Making a Desktop app with Elm, Deno & Velociraptor (and now Tauri)

Also: Public Works Administration, created in 1933 by Franklin Roosevelt. :grinning:

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Does a webview offer more APIs than a webbrowser? For my understanding (but I am not sure) a webview is a webbrowser without decoration, bookmarks and so on. So I assume, there is no API for accessing the local filesystem.

There is a draft for a Native File API, so there are chances, that in the future such an API will be available.

@hans-helmut you’re thinking of a PWA. A webview is a native app that uses the browser engine for the UI. For example, on a Mac the webview is always webkit and on Windows it’s either IE or Edge (I think trident, not blink). It’s similar to electron but actually native.

Re Tauri:

Anyone out there who has built an Elm desktop app with Tauri?

I am struggling with how access Tauri’s JS file API using ports. I have file outside.js that is referenced by Elm’s index.html. According to the Tauri docs, one could say

import { readTextFile, writeFile } from 'tauri/api/fs'
import { open, save } from 'tauri/api/dialog'

Or one could use require. But those are ES6 and node syntaxes respectively.

I’ve been advised that one can use browserify. Is that a good way to go?

Report on Tauri

I’d like to report on my experience so far with Tauri. As noted above, the setup process for development went well, and I was able to run the app in development mode with little trouble. There was one non-blocking glitch which turned out to be a bug, but the (very responsive) Tauri core team has already fixed it.

Bundling the app

Bundling the app turned out to be quite simple. I copied the Main.js and index.html files into ./dist as well as the directory ./assets; the latter has one css file and some Javascript files that work with ports and which define some custom elements that talk to a large JS library (MathJax.js). I then ran npx tauri bundle. After a lot of compilation (mostly Rust files, I think), the results were deposited as listed below: an app (which I renamed) and a dmg installer.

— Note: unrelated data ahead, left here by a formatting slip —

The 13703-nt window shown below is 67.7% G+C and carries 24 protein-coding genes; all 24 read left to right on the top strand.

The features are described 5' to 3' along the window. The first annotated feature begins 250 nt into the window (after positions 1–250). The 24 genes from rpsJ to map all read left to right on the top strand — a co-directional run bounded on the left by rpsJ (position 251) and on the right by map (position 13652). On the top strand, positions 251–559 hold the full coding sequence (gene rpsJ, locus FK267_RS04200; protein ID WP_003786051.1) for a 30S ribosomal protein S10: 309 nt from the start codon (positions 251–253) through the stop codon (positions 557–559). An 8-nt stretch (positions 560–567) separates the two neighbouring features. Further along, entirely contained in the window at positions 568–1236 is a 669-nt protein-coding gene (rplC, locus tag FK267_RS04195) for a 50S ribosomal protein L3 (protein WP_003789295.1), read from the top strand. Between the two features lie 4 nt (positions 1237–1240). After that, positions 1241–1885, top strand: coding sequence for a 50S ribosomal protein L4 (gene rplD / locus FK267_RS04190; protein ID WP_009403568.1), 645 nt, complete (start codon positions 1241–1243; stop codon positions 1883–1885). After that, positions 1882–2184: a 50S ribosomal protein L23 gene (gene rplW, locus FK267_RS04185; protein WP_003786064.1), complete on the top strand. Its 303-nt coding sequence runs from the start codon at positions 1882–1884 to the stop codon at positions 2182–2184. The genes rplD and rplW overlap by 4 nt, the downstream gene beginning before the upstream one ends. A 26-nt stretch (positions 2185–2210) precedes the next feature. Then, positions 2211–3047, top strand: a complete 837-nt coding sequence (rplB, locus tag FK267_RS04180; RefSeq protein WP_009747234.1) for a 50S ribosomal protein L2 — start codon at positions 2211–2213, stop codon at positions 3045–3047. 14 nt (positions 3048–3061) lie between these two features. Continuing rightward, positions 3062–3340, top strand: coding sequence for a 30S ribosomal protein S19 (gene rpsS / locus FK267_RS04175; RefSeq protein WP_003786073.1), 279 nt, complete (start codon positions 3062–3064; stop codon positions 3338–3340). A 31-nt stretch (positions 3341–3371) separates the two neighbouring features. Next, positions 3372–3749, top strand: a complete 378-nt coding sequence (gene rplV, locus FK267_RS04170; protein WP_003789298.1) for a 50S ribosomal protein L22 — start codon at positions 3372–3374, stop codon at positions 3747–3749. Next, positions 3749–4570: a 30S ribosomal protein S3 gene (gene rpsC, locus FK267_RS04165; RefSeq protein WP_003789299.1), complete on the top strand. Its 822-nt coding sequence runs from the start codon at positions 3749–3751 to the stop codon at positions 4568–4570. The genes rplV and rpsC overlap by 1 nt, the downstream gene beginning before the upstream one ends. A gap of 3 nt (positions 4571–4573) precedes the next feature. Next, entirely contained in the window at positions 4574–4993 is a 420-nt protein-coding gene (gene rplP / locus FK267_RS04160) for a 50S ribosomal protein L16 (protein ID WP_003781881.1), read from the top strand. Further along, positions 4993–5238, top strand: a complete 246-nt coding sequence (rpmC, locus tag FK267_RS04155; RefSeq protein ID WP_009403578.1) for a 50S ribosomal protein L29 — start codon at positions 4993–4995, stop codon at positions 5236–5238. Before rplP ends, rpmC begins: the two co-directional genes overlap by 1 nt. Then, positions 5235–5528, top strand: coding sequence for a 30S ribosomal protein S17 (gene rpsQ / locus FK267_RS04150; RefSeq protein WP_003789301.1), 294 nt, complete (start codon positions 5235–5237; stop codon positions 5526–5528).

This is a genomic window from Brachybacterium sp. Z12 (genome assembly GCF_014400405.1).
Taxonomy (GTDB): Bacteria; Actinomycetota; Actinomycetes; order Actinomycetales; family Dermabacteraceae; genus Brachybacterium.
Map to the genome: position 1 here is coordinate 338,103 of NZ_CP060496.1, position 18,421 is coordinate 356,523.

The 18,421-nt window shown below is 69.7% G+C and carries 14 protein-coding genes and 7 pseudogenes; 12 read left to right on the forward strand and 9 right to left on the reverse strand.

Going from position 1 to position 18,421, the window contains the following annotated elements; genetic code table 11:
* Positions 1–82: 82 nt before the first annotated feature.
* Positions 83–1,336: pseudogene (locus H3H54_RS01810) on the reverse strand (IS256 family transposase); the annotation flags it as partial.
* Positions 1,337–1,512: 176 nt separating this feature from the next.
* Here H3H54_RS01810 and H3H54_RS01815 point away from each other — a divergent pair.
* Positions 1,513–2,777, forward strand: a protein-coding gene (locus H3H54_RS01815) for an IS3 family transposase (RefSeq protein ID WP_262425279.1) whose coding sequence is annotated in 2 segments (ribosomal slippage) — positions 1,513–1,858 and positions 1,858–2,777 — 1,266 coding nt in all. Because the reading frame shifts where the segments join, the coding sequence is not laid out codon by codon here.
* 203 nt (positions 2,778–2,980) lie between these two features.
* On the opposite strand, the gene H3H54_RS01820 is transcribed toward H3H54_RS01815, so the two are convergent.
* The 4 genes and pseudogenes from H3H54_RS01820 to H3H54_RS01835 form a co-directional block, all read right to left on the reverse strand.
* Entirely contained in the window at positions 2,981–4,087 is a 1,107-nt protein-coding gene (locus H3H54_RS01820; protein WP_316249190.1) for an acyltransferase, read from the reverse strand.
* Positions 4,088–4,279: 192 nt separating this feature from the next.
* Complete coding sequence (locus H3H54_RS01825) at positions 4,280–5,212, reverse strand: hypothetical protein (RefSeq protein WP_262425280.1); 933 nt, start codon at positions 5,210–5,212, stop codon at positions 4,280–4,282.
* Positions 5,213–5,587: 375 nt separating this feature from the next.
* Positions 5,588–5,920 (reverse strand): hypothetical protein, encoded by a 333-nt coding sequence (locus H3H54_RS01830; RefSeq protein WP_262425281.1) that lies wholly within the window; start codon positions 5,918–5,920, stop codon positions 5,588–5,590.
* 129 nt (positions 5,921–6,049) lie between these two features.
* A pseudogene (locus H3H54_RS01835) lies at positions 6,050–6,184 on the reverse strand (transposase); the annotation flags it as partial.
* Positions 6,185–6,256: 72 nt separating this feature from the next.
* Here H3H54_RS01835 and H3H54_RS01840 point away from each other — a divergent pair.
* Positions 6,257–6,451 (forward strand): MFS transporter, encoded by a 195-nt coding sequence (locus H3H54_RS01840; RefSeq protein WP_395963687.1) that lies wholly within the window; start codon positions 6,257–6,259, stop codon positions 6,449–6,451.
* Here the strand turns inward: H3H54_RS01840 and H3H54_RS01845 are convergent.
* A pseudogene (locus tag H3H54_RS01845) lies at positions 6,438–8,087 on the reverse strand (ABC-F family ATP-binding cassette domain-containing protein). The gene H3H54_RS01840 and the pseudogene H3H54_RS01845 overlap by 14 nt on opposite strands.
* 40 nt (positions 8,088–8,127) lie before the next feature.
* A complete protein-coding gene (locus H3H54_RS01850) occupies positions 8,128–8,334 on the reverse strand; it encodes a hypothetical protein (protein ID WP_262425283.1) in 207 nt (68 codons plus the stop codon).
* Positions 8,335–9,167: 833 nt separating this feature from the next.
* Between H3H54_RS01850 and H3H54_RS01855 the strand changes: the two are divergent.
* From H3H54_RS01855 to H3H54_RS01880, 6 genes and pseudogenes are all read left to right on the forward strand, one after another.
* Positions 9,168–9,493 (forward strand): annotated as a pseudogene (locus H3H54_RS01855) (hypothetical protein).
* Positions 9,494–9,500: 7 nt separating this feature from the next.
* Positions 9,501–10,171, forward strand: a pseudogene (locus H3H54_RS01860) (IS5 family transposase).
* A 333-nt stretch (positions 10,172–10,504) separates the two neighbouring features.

$ tree -L 2 src-tauri/target/release/bundle/
src-tauri/target/release/bundle/
├── dmg
│   ├── app.dmg
│   ├── bundle_dmg.sh
│   └── support
└── osx
    └── muEdit.app

If you say “show package contents” for the app, you find the file Contents/MacOs/app which weighs 4.9 MB. This is the executable. Does anyone know how this compares with Electron?

Note added. There are tools to reduce the size. Maybe able to get to about 1 MB.

Running the app

With two exceptions having to do with JS interop, the app responded normally, and was able to talk to both the localhost server I have been using for data persistence and a remote server. The custom element code worked fine, as did MathJax.js, which is used to render math formulas. The app was very snappy/responsive.

I did get one crash, but have not been able to duplicate it.

((Turns out that using a localhost server for persistence as I have done is a well-known bad which was pointed out to me by @miniBill and @wolfadex and also referenced in something I read about Tauri.))

What did not work

The two things that did not work had to do with copy-paste between the external world and the app. This uses ports and some JS code which is not part of the Tauri JS API — one gets undefined in the console. Here is some of the code:

    function updateClipboard(newClip) {
      console.log("updateClipboard")
      navigator.clipboard.writeText(newClip).then(function() {
      }, function() {
        console.log ("!JS! Clipboard write failed");
      });
    }

It is navigator that gave the undefined message.

Next steps

The next step is to implement file system access and use it to persist the documents that the app works on. For that I will need to figure out how to use the Tauri JS API. This will be slightly tricky since I will have to use require and hence rely on browserify — unless someone has a better suggestion.

(@AlienKevin, if you are around, could you ping me? Tauri also has Rust bindings – and is written in Rust. I’d like to see if the file persistence stuff and maybe some other things can be done using Rust. Tauri does have a Rust API. I can be reached here, as jxxcarlson on Slack, and as jxxcarlson on gmail. Thanks!)

Conclusion

Tauri looks very promising. Still very young (one year and one month): version 0.6.3 (four days ago)